Tonight we ate a big dish full of cooked cabbage, chicken, bean sprouts, mushrooms, stretchy potato (I will get to that) and tofu. Then we were instructed to crack a raw egg into a bowl and mix with our chopsticks then take food from the dish put it in the egg and eat it. There has been nothing that we have refused and we weren’t going to start even if this was the first time we both ate a raw egg. We will see how tomorrow goes.
One of the most exciting food events that we have had here is about a rooster. One night a neighbor shows up at the front door that is always open with a white rooster in her arms. Yohey fashioned a crate cage for the handsome thing. Very early, too early the rooster woke us and the entire house up. Andy asked that morning if he had plans to kill the rooster. “Kill rooster?” said Yohey, “yes we kill rooster. You want to kill rooster?” Maybe a bit too eager Andy said he wanted to learn how. That afternoon the rooster was put to rest. Yohey did the hard part and then Andy and Saychan (another woofer) plucked the feathers and watched the gutting and preparation. That night we also made soba noodles from scratch and ate the chicken. Besides the tough skin it turned out really well and is one of the best chickens I have had. One morning it was the alarm clock and the next it was an amazing dinner.
We have been to gatherings where we sit for hours as plates of food keep coming, even when you think it has to be the end they bring out a burner and set it on the table and make takoyaki a popular baked ball of piping hot octopus and other ingredients. At this party the octopus was replaced with konnyaku. Konnyaku is made from a stretchy potato and is exactly what one foreigner wrote, “a cross between a rubber sole and Jell-O.” I have never seen this potato in its natural form. A friend that we met at the party looked up the direct translation of this mysterious food (she is pictured here with her tongue out). This is what she found: A gelatinous food made from the starch from the devil’s tongue. It does not have much taste, and is used as a substitute for fish and sometimes as noodles. Octopus and konnyaku definitely share the same texture. I do enjoy the translation and the first round takoyaki made me go back for seconds and thirds!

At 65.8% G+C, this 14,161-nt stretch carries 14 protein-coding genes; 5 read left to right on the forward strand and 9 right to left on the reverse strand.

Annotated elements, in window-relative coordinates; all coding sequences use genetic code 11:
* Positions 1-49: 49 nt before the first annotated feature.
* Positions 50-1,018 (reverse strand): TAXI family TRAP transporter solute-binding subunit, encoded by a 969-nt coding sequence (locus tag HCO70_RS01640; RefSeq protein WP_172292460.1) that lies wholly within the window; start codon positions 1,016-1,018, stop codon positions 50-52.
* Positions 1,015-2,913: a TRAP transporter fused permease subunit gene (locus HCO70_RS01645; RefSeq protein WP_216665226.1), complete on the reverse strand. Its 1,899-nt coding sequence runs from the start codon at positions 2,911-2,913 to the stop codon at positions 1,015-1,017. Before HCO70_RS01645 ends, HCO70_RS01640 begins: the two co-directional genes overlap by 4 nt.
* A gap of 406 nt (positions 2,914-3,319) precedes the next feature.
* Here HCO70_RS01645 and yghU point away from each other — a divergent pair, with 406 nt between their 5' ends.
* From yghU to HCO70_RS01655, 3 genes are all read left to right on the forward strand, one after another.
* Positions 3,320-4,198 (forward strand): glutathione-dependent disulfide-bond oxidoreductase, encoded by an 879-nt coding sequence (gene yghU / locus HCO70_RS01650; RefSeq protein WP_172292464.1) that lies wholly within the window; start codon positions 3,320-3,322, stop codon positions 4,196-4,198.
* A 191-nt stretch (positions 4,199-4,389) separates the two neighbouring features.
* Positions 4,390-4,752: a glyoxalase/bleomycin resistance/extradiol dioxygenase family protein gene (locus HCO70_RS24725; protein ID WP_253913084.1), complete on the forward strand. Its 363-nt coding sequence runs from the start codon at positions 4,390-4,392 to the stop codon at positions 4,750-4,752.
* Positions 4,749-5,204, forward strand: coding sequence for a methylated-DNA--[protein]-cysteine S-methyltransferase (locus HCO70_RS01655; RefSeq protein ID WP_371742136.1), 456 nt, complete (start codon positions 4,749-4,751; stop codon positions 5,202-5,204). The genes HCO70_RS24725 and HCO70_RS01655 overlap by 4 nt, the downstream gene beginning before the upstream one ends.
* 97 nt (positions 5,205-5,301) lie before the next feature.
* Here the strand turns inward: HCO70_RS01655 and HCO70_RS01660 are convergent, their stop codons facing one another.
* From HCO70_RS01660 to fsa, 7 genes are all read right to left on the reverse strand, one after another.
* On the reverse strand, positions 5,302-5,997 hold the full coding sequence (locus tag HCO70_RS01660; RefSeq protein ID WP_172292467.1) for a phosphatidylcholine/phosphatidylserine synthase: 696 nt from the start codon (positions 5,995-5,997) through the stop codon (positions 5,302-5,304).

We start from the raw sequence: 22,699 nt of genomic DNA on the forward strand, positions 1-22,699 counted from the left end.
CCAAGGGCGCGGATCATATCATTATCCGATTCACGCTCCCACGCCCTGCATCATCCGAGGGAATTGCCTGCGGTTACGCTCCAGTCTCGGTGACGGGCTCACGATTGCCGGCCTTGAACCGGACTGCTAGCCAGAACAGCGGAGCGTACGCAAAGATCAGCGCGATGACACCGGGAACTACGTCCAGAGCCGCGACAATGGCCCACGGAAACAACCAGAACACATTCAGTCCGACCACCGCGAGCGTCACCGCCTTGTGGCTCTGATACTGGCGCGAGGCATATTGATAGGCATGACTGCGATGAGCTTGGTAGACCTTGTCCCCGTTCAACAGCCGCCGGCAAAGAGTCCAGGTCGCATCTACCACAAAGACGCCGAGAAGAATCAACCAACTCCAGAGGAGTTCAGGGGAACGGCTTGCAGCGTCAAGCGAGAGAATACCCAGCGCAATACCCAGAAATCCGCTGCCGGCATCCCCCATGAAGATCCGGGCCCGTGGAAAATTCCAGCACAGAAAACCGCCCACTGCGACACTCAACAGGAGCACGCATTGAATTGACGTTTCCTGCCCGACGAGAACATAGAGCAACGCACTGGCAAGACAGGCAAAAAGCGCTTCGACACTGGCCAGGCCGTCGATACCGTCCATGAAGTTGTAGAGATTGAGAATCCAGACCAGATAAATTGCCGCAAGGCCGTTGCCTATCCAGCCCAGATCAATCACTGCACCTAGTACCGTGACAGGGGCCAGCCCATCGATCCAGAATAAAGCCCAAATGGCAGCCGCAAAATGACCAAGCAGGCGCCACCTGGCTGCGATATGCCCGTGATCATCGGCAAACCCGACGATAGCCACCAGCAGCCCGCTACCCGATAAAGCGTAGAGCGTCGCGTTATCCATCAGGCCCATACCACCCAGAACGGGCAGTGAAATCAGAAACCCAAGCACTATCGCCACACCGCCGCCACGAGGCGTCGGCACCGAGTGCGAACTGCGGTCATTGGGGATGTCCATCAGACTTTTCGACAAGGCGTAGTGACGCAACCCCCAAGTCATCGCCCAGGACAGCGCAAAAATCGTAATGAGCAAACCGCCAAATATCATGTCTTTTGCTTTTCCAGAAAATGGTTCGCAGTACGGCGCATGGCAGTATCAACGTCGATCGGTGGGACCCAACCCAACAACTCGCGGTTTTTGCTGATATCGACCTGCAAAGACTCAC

We have done some cooking, but we feel slow compared to our Japanese friends… they don’t even need recipes and they can combine food to make a tasty and filling meal. Yohey and company also run a pizza shop on the weekends and make standard pies with red sauce and a little bit of cheese. Cheese is few and far between here. We do miss cheese. Yohey makes a pizza with a potato sauce which is interesting and has become our favorite.
To say the least we have enjoyed the food here and look forward to meals. At the end of the meal we say “gochisosama deshita” “which means thanks for this food” or literally “a feast!” A place can really make an impression and the food experiences and flavors of Japan have been like none other. Unlike some (Lindseys!), I fail to take a picture of my every meal, but we have taken a few so please check out all the posted pics to get a better visual.
(As always, there are additional photos under the photo section titled Japan – Fifth Blog).